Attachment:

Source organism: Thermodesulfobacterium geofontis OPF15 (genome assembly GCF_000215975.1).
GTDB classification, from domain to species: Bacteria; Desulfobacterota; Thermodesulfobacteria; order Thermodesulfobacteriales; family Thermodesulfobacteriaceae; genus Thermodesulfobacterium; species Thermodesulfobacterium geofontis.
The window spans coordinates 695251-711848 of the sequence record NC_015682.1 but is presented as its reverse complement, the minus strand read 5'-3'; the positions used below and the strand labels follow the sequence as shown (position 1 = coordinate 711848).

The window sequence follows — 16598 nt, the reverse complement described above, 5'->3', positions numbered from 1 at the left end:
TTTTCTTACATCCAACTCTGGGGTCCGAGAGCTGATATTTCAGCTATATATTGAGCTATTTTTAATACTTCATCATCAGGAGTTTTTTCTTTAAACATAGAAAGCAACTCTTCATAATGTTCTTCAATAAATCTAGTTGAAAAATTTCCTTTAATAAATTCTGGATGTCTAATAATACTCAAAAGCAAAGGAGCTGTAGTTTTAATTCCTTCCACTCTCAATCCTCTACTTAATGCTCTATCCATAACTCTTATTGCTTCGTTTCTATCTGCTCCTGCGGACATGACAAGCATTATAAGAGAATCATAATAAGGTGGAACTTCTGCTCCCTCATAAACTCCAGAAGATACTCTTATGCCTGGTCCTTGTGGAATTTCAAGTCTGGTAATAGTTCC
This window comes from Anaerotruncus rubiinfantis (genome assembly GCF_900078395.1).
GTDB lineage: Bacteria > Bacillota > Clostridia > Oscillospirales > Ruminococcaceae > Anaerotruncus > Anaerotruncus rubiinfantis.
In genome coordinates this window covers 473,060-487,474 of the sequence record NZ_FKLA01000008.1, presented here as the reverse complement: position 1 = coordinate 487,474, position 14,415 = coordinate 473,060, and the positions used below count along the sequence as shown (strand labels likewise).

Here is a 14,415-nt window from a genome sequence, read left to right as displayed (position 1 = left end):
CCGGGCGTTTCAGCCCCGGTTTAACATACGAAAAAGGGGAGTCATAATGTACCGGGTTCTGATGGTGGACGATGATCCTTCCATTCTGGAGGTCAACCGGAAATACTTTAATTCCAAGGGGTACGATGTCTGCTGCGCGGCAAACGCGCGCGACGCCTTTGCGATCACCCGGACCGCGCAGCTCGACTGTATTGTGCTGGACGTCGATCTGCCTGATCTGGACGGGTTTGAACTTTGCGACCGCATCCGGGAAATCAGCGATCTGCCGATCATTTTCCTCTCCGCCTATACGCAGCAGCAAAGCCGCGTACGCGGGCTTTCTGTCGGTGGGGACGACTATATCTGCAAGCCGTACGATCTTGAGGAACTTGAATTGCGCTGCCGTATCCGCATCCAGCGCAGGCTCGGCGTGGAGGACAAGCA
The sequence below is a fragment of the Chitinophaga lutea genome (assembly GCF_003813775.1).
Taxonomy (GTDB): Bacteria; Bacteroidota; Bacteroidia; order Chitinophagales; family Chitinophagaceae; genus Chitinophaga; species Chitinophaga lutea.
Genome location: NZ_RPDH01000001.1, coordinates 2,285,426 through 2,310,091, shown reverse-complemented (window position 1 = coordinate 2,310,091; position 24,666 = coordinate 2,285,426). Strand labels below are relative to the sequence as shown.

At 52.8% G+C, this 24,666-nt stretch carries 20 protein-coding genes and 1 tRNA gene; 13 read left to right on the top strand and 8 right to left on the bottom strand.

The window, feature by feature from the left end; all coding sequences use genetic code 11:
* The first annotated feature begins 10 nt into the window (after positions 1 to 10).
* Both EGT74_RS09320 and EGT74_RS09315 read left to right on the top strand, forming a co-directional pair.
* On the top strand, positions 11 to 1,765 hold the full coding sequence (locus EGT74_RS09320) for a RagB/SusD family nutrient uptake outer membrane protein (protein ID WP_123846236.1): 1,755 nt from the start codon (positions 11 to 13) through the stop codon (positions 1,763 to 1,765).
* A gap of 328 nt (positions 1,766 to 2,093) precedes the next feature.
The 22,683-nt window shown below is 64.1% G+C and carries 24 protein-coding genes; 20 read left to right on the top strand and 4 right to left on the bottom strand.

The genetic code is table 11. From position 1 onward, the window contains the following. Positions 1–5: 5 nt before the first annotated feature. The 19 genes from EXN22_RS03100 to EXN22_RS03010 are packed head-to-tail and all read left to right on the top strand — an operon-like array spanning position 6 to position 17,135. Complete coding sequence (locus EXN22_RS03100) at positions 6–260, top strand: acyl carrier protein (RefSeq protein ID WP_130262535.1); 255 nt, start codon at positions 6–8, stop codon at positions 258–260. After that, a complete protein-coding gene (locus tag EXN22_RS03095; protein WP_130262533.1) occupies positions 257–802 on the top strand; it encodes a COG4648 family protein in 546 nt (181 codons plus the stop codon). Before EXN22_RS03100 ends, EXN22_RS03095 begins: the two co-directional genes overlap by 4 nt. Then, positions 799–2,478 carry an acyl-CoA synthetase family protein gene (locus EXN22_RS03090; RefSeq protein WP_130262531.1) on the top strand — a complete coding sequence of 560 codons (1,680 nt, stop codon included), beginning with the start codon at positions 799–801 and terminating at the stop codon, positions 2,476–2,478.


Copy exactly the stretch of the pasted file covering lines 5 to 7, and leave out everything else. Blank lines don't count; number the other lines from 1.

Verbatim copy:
TTTTCTTACATCCAACTCTGGGGTCCGAGAGCTGATATTTCAGCTATATATTGAGCTATTTTTAATACTTCATCATCAGGAGTTTTTTCTTTAAACATAGAAAGCAACTCTTCATAATGTTCTTCAATAAATCTAGTTGAAAAATTTCCTTTAATAAATTCTGGATGTCTAATAATACTCAAAAGCAAAGGAGCTGTAGTTTTAATTCCTTCCACTCTCAATCCTCTACTTAATGCTCTATCCATAACTCTTATTGCTTCGTTTCTATCTGCTCCTGCGGACATGACAAGCATTATAAGAGAATCATAATAAGGTGGAACTTCTGCTCCCTCATAAACTCCAGAAGATACTCTTATGCCTGGTCCTTGTGGAATTTCAAGTCTGGTAATAGTTCC
This window comes from Anaerotruncus rubiinfantis (genome assembly GCF_900078395.1).
GTDB lineage: Bacteria > Bacillota > Clostridia > Oscillospirales > Ruminococcaceae > Anaerotruncus > Anaerotruncus rubiinfantis.